Moving on, the monitor supports variable refresh rate (VRR) via AMD FreeSync; this technology synchronizes the monitor’s refresh rate to GPU’s frame rate in order to prevent screen tearing at no perceptible input lag penalty.
The Sceptre C305W-2560UN FreeSync range is 48-85Hz, meaning that there’s no LFC (Low Framerate Compensation) support. So, VRR will only work as long as your FPS is within the supported range.
FreeSync also works with compatible NVIDIA cards over DisplayPort.
You can try using CRU (Custom Resolution Utility) to extend the range to at least 42-85Hz in order to activate LFC. By doing so, if your FPS drops to 41, the refresh rate will jump to 82Hz instead of 85Hz, thus preventing tearing. However, whether you’ll be able to extend the VRR range and by how much will vary from unit to unit.
There are four hotkeys for navigation through the OSD (On-Screen Display) menu placed at the rear of the monitor on the right side.
While the menu looks outdated and we would’ve preferred a joystick for navigation, there’s a fair share of features and adjustments available.
Besides the standard settings (brightness, contrast, color temperature, aspect ratio, input source, etc.), you’ll find gamma, tint/saturation and sharpness adjustments.
You’ll also find various picture presets and there’s an option for automatic source detection, which many more expensive monitors lack for some reason.
MBR (Motion Blur Reduction) mode is available as well. It’s labeled as ‘MPRT’ and can only be activated at 85Hz via DisplayPort and when Adaptive-Sync/VRR is disabled.
This technology reduces perceived motion blur at a cost of picture brightness via backlight strobing, but due to the monitor’s slow pixel response time, it’s not very effective.
The backlight of the monitor is flicker-free and there’s an integrated low-blue light filter, allowing you to use the screen for a prolonged time without eye strain.
Design & Connectivity
The stand of the monitor is quite sturdy, but it is tilt-only by -3°/10°. The screen is VESA mount compatible (75x75mm), has a subtle 1800R curvature for added immersion and a matte anti-glare coating to combat reflections.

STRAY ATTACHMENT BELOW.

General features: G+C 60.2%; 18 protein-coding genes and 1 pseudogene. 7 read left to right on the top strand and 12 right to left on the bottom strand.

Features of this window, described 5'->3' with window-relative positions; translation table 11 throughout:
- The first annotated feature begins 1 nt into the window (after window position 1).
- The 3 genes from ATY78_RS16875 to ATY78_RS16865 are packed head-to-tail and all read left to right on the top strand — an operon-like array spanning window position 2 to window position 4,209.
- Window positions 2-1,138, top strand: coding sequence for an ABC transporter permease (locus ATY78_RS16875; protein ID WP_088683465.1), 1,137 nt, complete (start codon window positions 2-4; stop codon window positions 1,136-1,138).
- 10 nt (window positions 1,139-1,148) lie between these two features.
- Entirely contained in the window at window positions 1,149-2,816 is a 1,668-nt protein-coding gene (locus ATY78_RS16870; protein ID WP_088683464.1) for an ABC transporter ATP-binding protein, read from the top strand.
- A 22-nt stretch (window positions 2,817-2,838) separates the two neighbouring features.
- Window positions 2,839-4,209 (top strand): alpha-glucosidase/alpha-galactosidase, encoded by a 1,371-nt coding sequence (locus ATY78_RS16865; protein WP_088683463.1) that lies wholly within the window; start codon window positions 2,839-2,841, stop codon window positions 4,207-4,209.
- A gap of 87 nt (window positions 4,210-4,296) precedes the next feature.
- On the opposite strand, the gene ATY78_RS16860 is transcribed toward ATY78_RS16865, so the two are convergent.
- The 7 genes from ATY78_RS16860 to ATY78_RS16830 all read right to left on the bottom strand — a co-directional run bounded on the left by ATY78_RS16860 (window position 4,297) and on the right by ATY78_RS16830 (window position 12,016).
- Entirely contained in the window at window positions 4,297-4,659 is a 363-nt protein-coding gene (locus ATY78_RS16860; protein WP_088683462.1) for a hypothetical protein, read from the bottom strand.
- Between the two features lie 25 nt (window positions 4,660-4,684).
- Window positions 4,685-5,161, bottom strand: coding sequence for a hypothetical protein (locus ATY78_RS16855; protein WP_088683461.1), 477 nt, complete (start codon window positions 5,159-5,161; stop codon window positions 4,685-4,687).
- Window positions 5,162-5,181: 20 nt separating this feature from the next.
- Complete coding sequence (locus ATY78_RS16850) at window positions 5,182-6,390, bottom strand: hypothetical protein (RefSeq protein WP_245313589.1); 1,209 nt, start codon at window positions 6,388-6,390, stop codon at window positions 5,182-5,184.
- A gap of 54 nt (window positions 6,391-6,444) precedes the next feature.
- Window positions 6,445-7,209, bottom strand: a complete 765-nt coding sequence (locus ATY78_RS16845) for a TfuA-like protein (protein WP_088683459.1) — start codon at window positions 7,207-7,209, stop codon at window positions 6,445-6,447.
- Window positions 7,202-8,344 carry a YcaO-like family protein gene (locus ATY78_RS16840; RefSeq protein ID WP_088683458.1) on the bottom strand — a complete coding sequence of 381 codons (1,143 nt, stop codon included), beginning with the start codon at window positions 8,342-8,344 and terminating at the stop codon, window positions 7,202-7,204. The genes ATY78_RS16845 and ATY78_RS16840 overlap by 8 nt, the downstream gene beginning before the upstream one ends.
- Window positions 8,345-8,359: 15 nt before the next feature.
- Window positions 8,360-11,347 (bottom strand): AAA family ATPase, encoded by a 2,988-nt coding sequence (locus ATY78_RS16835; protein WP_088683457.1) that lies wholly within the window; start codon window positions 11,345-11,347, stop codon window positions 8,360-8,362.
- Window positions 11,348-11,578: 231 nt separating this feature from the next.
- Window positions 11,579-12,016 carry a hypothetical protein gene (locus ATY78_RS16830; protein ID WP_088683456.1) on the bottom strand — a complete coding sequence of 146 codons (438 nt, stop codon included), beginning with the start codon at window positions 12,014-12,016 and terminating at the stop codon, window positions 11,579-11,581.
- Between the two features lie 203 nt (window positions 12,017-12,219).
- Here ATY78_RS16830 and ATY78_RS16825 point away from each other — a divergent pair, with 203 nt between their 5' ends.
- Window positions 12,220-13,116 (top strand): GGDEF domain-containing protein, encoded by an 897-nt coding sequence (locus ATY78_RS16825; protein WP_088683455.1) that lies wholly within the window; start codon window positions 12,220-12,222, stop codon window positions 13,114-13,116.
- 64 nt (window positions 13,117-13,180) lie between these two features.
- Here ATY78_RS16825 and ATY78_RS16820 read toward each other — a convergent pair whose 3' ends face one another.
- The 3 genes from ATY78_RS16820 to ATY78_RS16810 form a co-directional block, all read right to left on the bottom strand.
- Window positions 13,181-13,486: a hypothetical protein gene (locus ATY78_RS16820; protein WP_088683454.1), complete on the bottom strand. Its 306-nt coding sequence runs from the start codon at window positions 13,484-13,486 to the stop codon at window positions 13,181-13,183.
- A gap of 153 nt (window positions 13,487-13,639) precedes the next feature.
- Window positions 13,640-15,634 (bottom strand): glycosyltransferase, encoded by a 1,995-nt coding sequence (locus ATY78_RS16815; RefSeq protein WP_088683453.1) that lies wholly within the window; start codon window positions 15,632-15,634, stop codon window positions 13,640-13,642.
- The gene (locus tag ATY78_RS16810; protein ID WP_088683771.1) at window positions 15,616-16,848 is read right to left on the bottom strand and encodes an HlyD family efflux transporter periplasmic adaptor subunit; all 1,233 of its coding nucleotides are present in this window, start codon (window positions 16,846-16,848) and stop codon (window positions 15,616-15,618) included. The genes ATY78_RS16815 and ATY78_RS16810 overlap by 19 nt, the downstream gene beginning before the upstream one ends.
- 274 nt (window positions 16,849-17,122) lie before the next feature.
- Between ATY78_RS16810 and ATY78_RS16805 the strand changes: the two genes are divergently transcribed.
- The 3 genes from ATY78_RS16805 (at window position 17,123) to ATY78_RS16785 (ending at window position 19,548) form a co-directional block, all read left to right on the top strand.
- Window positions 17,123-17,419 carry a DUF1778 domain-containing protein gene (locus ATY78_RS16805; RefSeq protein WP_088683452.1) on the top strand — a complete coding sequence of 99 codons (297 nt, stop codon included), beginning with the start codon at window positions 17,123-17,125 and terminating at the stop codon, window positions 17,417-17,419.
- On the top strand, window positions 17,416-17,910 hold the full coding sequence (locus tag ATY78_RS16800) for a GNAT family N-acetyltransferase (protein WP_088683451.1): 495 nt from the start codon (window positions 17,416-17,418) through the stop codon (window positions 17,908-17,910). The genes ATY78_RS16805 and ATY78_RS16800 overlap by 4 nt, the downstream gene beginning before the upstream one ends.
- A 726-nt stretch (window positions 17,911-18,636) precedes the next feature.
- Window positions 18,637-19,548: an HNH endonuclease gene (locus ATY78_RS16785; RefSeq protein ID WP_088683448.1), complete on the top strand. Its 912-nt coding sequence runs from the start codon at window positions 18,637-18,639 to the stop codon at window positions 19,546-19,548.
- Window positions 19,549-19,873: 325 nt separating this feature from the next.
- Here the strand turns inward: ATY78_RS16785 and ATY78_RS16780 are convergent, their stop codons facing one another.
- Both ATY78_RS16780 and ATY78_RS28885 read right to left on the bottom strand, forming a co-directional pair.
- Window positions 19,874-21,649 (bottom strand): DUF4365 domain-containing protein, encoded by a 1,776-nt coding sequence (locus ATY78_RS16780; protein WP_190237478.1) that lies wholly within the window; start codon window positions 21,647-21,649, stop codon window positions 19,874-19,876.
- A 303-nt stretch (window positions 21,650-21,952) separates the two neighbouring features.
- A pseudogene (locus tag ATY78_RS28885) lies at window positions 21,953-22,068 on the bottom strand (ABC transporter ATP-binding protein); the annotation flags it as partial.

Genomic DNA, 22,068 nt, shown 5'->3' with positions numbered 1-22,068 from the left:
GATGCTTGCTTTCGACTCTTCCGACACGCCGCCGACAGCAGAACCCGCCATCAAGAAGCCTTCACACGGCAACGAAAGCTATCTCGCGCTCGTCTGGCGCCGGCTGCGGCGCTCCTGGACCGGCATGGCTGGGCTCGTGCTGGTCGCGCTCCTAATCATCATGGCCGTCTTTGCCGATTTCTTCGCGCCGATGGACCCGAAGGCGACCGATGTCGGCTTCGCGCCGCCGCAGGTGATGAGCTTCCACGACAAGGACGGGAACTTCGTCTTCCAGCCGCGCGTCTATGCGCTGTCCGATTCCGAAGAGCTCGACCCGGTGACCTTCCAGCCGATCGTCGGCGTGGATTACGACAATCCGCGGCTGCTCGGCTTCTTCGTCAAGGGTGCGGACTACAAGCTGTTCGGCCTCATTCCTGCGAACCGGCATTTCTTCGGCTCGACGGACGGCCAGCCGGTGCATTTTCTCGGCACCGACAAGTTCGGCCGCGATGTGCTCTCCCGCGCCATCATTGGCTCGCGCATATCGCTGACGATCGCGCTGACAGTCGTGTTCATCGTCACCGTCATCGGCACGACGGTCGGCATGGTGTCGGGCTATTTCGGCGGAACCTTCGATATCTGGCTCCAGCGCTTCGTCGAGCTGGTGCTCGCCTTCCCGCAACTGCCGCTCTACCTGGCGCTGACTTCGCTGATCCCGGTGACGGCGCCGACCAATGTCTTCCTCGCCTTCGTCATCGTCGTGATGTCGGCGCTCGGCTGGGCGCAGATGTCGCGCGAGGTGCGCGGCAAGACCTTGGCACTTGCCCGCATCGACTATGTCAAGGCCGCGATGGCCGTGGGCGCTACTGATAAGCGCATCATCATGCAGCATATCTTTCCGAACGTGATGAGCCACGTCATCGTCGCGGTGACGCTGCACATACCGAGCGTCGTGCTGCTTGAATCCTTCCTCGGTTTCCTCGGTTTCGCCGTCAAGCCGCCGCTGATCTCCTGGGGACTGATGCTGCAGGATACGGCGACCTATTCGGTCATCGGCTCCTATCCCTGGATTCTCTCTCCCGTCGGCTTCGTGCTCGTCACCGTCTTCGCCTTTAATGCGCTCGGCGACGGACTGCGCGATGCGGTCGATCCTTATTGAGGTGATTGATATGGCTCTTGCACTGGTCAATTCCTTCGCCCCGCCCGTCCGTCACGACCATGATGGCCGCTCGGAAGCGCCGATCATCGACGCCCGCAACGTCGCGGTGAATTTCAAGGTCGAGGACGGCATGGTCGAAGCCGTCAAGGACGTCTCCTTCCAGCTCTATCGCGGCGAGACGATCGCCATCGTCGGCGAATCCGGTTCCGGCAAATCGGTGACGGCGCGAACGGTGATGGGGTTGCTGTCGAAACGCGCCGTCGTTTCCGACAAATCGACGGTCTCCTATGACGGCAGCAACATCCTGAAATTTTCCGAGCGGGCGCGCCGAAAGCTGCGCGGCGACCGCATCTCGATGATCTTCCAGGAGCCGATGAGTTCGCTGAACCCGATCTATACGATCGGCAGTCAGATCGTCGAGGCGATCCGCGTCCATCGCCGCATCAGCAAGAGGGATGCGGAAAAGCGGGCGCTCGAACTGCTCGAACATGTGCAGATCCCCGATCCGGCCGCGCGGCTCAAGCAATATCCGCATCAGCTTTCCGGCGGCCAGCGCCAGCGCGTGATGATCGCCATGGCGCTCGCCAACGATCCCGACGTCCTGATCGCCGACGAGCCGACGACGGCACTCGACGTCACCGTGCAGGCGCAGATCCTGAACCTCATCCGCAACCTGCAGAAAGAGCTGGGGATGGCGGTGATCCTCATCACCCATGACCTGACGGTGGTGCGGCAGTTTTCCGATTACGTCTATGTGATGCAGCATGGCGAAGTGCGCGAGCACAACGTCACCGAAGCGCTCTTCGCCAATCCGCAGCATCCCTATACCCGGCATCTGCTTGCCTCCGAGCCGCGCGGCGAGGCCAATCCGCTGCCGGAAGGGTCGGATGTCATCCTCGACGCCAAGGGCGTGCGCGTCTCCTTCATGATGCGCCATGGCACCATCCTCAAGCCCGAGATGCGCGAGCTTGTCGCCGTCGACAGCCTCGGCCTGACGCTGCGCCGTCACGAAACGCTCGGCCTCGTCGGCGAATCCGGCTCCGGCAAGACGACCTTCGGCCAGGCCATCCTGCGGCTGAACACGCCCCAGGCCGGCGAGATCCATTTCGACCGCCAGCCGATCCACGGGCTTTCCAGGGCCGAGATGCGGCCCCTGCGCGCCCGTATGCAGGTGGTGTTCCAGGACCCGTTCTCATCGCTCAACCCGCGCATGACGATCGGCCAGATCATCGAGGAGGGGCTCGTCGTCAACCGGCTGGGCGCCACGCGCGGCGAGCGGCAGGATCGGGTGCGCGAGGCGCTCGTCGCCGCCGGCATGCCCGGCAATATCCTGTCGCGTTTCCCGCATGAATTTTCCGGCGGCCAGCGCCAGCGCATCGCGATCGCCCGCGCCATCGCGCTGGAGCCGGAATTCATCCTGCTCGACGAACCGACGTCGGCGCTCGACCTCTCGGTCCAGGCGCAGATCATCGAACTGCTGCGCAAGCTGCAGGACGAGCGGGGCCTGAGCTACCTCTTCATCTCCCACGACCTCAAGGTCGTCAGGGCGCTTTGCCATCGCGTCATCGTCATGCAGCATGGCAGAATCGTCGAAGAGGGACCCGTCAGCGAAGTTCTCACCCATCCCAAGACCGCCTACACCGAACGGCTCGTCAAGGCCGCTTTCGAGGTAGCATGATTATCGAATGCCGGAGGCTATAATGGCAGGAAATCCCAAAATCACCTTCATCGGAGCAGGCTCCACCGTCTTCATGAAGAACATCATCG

There are two blue LED strips at the rear of the monitor, which you can disable in the OSD menu.
Connectivity options include two HDMI 2.0 ports, DisplayPort 1.2, a headphone jack and dual 3W integrated speakers. All three display inputs support 2560×1080 up to 85Hz as well as AMD FreeSync.
Price & Similar Monitors
The Sceptre C305W-2560UN price ranges from $200 to $250.
At ~$200, it’s definitely the best ultrawide gaming monitor you can get.
However, if it goes for $250, you should consider investing in the MSI MAG301RF instead. It can be found for $280 on sale.
The MSI MAG301RF has a rapid 1ms GtG pixel response time speed and a high 200Hz refresh rate. It also uses an IPS panel with more vibrant colors and wider viewing angles, but it doesn’t have as a high contrast ratio.
To learn more about monitors and ensure you’re getting the model most suited for your personal preference, visit our comprehensive and always up-to-date best gaming monitor buyer’s guide.
All in all, the Sceptre C305W-2560UN is a decent gaming monitor for the price as long as you don’t mind a bit of ghosting. If you mostly play FPS games competitively, you should invest in an IPS gaming monitor with a faster response time speed.
|Aspect Ratio||21:9 (UltraWide)|
|Response Time||8ms (GtG)|
|Response Time (MPRT)||1ms (MPRT)|
|Ports||DisplayPort 1.2, 2x HDMI 2.0|
|Other Ports||Headphone Jack|
|Contrast Ratio||3000:1 (static)|
|Colors||16.7 million (true 8-bit)|
- High contrast ratio
- Plenty of features, including FreeSync and MBR up to 85Hz
- Moderate ghosting in fast-paced games, mainly in darker scenes
- Tilt-only stand